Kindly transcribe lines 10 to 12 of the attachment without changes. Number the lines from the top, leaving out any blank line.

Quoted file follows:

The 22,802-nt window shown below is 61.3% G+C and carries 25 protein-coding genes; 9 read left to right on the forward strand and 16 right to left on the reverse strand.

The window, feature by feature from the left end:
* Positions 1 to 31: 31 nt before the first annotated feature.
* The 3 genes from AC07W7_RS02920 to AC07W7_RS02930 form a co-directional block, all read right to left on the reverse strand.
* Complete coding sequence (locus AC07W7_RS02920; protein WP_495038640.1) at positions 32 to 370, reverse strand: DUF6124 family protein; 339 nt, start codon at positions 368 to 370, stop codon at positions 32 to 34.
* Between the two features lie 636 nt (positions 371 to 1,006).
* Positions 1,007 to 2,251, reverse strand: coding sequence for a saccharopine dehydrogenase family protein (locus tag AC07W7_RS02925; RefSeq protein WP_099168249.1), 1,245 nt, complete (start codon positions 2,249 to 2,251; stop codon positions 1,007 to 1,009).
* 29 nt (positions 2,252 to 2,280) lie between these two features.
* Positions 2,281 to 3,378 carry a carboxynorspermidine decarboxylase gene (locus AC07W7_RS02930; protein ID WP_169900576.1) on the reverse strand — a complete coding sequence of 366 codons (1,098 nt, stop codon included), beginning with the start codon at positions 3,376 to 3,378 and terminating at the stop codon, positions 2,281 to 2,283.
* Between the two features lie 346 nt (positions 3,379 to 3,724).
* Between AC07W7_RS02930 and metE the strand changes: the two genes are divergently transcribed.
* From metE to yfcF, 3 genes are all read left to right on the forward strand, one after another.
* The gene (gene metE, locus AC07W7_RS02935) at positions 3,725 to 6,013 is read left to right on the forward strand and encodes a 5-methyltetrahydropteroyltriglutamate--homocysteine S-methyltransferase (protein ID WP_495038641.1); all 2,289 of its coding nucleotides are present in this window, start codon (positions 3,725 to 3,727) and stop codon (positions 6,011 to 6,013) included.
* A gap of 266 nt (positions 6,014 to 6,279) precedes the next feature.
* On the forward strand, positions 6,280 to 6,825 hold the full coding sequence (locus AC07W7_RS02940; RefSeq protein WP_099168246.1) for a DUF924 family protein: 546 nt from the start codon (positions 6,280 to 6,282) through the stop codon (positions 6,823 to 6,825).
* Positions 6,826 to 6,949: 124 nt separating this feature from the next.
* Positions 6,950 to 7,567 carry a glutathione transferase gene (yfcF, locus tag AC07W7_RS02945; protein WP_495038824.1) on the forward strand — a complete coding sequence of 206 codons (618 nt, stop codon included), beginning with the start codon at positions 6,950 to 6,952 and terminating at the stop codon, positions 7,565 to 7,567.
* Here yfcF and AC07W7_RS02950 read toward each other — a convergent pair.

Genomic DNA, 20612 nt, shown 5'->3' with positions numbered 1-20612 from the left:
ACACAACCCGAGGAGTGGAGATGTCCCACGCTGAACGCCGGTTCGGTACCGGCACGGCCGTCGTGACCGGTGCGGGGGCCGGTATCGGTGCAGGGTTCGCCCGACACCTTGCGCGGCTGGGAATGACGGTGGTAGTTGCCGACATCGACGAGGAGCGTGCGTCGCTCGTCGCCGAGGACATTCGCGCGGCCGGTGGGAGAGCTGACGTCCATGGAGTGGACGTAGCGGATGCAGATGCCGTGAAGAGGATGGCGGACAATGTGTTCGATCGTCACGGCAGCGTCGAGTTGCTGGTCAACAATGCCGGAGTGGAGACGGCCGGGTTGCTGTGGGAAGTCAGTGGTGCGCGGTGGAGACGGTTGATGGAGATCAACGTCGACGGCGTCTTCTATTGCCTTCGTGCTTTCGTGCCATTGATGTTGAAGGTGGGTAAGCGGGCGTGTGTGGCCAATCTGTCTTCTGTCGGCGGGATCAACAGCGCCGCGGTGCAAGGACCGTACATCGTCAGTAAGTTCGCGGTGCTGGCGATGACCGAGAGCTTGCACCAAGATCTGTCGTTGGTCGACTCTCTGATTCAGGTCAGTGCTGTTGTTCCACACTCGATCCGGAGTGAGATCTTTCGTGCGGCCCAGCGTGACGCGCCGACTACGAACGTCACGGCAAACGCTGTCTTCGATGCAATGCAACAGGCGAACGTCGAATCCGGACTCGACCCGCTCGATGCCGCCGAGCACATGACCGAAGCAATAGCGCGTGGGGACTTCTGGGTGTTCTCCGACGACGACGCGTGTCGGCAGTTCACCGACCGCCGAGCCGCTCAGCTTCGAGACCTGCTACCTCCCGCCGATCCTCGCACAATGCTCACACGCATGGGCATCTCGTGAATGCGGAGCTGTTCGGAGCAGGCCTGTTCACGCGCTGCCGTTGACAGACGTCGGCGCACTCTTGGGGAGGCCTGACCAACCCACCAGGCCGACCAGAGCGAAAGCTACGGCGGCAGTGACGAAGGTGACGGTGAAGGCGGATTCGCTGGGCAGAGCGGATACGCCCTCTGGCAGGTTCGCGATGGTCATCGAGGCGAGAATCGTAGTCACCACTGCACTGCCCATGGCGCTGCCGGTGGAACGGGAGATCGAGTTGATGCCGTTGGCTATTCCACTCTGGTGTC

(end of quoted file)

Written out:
* Between the two features lie 346 nt (positions 3,379 to 3,724).
* Between AC07W7_RS02930 and metE the strand changes: the two genes are divergently transcribed.
* From metE to yfcF, 3 genes are all read left to right on the forward strand, one after another.